Make it up first in muslin (ie plain cotton fabric- traditionally this is white, tight weave cotton fabric, but a lot of folks buy old bedsheets at thrift stores to use). That will allow you to, most importantly, see how the garment will fit you. You can also make goofs on it without worrying about messing up your good fabric. Once you have a muslin version that you like, then do it up in nice fabric that you like but aren't super in love with; think of it as a wearable muslin. Make up the dress in that fabric and actually wear it for a day or two- make sure that the arms aren't too tight, it doesn't pull or bunch up anywhere. If it doesn't, then- go for it! Make it up in some great fabric and enjoy it!
posted by lyra4 at 4:24 AM on March 14, 2013 [2 favorites]


Adding more details to Fraula's excellent post:

If you have previously sewn flat, square pieces, you need to slow down and pay attention while you sew a garment.

Sewing is 75% preparation and 25% execution.

You need to transfer the pattern markings. On the outside edge of the pattern, the markings are solid diamonds or double diamonds. When you sew two pieces together, you match the corners, and you match the diamonds.

Carefully "snip snip snip" around the outside edges of the diamonds to cleanly delineate the shape. Some people snip in, making notches.

In the body of the pattern piece, you may need to mark points. You can transfer the markings with chalk or washable pencil, or you can make a tailor's tack.

Sleeves are complicated because you are joining one tube [the arm] to another tube [the body] at an oblique angle. There is more bulk on the shoulder than the other parts of the arm. On the pattern, the armhole is scooped out [concave] and the sleeve is rounded [convex]. You will need to ease the sleeve head between the notches.

I was taught to pin the sleeve and the body together, but I have better luck when I tack them together. Use a needle and thread, and backstitch with each stitch about 1 to 1-1/2" apart. Place the raw edges together, and work the convex curve and the concave curves against each other.

Set your machine to a large stitch, and sew with the sleeve piece facing up. [The sleeve piece has the puffiness. ]

You are sewing in a circle, so you will need to reorient the garment as you get to corners. With the needle down, lift the presser foot and rotate the garment. Then drop the presser foot and continue stitching.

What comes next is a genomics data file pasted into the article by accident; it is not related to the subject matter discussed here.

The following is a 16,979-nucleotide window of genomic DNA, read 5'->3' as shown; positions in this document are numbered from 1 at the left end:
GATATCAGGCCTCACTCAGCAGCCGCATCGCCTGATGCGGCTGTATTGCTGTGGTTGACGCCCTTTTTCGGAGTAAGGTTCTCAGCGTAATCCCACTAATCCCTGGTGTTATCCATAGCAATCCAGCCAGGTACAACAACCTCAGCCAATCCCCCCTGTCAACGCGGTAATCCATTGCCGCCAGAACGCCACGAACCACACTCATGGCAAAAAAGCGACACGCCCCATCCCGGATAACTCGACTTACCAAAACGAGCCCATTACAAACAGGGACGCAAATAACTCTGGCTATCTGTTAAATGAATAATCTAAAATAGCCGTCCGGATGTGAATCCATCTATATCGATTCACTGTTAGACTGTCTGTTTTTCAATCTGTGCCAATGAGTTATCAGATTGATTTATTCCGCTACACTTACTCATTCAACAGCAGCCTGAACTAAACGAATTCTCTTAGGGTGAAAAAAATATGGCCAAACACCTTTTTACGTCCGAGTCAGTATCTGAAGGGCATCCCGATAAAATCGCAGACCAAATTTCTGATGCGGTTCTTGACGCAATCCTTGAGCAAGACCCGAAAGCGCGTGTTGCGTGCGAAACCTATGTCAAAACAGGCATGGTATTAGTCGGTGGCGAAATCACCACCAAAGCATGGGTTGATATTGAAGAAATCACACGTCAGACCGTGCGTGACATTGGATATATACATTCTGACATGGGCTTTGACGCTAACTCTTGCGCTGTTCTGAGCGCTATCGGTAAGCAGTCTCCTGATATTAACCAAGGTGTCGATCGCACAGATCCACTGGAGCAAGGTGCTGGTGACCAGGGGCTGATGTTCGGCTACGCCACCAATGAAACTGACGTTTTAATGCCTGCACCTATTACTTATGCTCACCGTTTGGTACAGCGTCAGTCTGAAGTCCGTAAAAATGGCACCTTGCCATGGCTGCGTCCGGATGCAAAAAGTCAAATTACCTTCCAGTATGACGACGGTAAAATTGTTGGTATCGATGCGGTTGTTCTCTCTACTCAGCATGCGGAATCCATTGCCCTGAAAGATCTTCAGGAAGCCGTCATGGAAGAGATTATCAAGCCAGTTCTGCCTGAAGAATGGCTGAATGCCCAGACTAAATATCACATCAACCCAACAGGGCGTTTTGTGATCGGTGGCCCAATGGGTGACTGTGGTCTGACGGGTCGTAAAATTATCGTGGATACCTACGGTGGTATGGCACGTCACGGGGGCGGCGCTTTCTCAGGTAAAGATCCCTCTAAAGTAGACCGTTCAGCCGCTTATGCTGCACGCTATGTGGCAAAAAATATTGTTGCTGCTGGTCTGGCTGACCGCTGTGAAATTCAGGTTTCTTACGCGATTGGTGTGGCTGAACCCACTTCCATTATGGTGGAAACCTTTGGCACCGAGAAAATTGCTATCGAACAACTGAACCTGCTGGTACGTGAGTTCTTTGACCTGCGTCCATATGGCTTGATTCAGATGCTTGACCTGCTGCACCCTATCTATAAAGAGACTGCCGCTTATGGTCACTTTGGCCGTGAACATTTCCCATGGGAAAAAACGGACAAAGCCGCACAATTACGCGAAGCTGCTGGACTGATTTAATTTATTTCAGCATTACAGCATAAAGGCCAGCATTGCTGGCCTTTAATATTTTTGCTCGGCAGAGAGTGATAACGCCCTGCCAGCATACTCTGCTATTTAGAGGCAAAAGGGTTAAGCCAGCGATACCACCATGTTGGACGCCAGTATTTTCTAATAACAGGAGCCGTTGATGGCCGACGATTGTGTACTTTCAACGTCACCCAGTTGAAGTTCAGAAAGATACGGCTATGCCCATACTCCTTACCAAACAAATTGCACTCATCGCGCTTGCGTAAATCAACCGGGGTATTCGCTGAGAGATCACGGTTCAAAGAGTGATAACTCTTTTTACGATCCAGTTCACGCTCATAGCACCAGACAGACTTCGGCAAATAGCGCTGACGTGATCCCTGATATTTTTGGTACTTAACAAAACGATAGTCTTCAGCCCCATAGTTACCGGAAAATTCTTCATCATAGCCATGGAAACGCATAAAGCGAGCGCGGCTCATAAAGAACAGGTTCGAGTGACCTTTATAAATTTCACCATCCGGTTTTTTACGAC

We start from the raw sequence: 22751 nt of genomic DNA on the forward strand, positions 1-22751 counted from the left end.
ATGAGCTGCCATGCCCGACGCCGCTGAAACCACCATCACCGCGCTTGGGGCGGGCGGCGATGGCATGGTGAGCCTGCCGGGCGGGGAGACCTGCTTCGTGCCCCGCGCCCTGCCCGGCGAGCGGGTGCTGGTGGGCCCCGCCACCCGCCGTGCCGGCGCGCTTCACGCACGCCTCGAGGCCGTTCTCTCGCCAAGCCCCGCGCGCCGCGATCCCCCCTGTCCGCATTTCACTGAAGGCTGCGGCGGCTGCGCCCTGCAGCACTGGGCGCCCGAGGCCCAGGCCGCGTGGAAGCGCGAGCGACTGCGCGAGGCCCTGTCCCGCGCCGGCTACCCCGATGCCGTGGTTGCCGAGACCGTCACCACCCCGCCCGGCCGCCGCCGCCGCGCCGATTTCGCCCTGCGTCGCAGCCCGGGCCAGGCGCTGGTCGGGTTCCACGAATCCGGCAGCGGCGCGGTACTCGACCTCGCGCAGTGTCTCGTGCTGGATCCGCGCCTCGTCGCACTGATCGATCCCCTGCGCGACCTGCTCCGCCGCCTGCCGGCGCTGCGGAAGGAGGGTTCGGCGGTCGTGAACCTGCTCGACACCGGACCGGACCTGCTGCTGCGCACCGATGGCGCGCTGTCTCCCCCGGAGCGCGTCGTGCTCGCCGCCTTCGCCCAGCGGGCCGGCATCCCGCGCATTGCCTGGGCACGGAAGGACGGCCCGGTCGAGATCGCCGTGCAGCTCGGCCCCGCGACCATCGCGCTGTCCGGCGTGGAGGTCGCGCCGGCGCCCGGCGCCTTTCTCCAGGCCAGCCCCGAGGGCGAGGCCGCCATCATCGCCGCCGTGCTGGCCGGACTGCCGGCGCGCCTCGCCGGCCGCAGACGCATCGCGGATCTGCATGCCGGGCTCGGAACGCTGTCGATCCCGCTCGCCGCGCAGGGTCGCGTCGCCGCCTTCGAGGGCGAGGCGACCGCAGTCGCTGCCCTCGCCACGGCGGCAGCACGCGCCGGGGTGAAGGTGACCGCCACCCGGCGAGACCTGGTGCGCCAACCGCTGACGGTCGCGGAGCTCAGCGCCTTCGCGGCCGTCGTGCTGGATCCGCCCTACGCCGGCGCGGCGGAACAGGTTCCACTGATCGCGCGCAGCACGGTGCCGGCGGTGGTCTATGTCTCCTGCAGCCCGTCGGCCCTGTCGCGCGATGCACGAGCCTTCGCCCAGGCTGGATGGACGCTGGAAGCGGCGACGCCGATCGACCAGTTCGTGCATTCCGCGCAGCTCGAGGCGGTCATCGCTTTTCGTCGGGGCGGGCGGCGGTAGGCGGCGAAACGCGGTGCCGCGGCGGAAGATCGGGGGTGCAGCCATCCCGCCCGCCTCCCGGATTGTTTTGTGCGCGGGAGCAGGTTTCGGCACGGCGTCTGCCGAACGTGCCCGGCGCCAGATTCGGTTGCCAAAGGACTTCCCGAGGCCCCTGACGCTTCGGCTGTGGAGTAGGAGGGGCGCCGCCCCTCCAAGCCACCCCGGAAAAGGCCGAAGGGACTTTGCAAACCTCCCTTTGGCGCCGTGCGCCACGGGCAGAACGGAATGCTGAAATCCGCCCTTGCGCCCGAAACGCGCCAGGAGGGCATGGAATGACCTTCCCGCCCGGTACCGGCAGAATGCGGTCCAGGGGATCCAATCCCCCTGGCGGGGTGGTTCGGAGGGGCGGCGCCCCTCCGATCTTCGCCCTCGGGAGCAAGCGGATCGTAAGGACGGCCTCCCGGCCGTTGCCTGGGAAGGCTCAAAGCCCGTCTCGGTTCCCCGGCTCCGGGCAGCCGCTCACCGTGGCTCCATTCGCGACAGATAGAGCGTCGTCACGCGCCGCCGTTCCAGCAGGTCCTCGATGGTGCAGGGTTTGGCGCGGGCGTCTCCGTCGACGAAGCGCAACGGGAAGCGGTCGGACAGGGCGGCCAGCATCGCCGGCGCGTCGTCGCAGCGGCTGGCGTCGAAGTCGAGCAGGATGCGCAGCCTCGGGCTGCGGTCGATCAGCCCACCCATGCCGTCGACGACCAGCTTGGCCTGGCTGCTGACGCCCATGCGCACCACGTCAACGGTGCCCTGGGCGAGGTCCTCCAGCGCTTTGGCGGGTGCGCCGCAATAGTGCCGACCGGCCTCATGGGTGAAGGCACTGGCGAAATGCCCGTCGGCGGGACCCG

Stitch very slowly, and use your finger to smooth out pinches. If you do end up with pinches, rip out an inch of stitches, release the pinch, and resew that section. When you are satisfied that the underarm seam of the body and sleeve match perfectly, and the shoulder seam matches the center notch of the sleeve, you can go back and stitch again with a smaller stitch size.
posted by ohshenandoah at 11:01 AM on March 14, 2013 [1 favorite]


additional thoughts:

The sleeves would be the trickiest part. If you can find a shift pattern with a raglan sleeve, that would be easier to manage.

I wouldn't make the dress out of a cotton bed sheet. That would be fine for practice, but the fabric quality of most sheets is not good enough for a finished garment -- the grain is often crooked, and there's no way to correct for that. Trying to make a nice dress out of a sheet is setting yourself up for frustration and disappointment. I think the best fabric for that type of dress would be just a little bit heavier than quilting cotton.

The first dress I ever made for myself was very similar to that (back when it was fashion-forward, not retro). It took less than a day to make and it came out great. It's a perfectly fine project for a relative beginner. Don't be thinking about making your own pattern at this point, though -- find a pattern you like and follow it. Good luck, and have fun!
posted by Corvid at 1:43 PM on March 14, 2013


If you want to start with an even simpler project, check out the 30 MINUTE JERSEY SHEATH.
posted by she's not there at 3:12 PM on March 14, 2013